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Department of Botany, Smithsonian Institution, presents annual award to Honor José Cuatrecasas
Beryl Simpson accepts the José Cuatrecasas Medal for Excellence in Tropical   Botany with Laurence J. Dorr

Beryl Simpson accepts the José Cuatrecasas Medal for Excellence in Tropical Botany with Laurence J. Dorr (Chair of the Cuatrecasas Medal selection committee). (Photo by Ken Wurdack)

The Department of Botany and the United States National Herbarium are proud to award annually the José Cuatrecasas Medal for Excellence in Tropical Botany. Our objectives are two-fold. Firstly, we wish to keep vibrant the accomplishments and memory of our late colleague José Cuatrecasas (1903–1996) who spent almost fifty years working in our Department and who had a distinguished career devoted to systematic botany and exploration in tropical South America, especially in Colombia. And secondly, we wish to use this award as a vehicle to honor a professional colleague who is a botanist and scholar of international stature and who has contributed significantly to advancing the field of tropical botany.

 

Beryl B. Simpson of the University of Texas at Austin is the ninth recipient of the José Cuatrecasas Medal for Excellence in Tropical Botany. Simpson's area of expertise is the phylogeny and biogeography of various angiosperm groups, primarily from the American Southwest, Mexico, and Central and South America. The award committee was impressed with her monograph of Krameriaceae and her revisions of Andean genera such as Polylepis (Rosaceae) and Perezia (Asteraceae) as well as other tropical groups of plants. Simpson’s papers on biogeography, plant-insect interactions, and her text book on economic botany are all evidence of a rich and diverse career. The award committee also took note of her three decades of guiding and supervising students as a Professor at the University of Texas and of her many contributions to tropical botany through directing the University of Texas herbaria and service as editor or officer of professional societies.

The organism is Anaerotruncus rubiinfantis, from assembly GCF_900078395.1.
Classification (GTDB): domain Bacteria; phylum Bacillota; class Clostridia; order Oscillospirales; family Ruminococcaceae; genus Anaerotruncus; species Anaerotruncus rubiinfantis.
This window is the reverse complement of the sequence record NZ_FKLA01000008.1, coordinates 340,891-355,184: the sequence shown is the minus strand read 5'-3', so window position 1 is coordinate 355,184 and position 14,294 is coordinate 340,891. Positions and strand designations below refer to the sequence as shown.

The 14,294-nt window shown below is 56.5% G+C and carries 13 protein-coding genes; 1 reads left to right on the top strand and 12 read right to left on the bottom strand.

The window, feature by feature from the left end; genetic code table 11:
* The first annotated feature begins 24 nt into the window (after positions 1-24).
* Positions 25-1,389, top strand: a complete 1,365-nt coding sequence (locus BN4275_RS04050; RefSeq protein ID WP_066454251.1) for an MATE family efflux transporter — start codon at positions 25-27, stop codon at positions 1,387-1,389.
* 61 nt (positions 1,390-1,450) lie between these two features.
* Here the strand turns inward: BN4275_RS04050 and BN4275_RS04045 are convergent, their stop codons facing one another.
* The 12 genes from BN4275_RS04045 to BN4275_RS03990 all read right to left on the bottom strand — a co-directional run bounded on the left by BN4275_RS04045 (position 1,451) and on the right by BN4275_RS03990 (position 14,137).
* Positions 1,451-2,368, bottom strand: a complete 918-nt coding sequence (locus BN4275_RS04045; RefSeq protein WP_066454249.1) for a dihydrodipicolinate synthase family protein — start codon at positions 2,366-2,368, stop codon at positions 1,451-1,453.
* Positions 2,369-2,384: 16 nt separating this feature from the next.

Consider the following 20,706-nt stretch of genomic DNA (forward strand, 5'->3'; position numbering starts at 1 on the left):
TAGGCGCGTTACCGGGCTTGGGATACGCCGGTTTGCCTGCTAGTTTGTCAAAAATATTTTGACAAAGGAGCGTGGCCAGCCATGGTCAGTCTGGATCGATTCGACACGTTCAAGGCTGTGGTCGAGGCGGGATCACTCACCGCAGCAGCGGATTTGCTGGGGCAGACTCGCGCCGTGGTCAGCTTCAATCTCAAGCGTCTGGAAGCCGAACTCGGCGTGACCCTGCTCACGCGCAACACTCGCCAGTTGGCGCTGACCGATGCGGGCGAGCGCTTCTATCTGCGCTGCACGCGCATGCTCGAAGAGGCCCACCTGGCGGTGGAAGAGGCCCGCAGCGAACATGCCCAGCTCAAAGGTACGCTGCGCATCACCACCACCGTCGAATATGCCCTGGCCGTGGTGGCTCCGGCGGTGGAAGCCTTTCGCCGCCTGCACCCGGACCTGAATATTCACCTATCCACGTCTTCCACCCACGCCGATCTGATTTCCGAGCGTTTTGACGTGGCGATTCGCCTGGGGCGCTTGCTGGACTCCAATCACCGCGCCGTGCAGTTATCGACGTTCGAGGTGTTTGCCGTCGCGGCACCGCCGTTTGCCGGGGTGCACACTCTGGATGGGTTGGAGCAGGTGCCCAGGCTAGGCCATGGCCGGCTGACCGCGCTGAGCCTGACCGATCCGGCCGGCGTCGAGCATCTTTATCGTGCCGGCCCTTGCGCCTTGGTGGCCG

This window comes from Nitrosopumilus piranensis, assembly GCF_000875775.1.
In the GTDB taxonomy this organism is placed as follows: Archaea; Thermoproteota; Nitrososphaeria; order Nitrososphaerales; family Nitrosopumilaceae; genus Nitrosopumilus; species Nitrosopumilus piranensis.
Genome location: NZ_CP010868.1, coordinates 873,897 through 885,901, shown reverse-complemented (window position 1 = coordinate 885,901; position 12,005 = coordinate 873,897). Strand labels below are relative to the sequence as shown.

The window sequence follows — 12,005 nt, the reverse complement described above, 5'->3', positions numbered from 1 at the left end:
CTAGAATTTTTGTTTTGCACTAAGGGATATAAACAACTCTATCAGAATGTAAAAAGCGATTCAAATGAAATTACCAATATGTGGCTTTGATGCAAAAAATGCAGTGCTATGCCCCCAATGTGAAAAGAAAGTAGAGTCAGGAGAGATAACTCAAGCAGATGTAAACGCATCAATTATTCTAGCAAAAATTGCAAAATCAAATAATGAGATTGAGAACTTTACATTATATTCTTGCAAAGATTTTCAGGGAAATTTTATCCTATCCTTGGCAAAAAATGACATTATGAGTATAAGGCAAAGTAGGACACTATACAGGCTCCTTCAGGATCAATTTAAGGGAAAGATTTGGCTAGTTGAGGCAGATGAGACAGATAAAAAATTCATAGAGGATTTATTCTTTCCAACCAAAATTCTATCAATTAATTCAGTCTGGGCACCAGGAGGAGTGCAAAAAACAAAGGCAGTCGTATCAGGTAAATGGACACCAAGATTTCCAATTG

Simpson received her A.B. magna cum laude from Radcliffe College in 1964, and her M.A. and Ph.D. from Harvard University in 1967 and 1968, respectively. She continued at Harvard, first as a postdoctoral fellow and then as an Assistant Curator of the Gray Herbarium. In 1972, she joined the Smithsonian Institution as an Associate Curator in the Department of Botany at the National Museum of Natural History. In 1978, she secured an appointment as Professor at the University of Texas at Austin, and in 1994 became the C.L. Lundell Professor of Systematic Botany. Simpson has held several major offices with professional societies, such as President of the Society for the Study of Evolution, Chairman of the U.S. Committee to the International Union of Biological Sciences, President of the Botanical Society of America, and President of the American Society of Plant Taxonomists. In 1994, she was honored as an Elected Fellow of the American Academy of Arts and Sciences.

 

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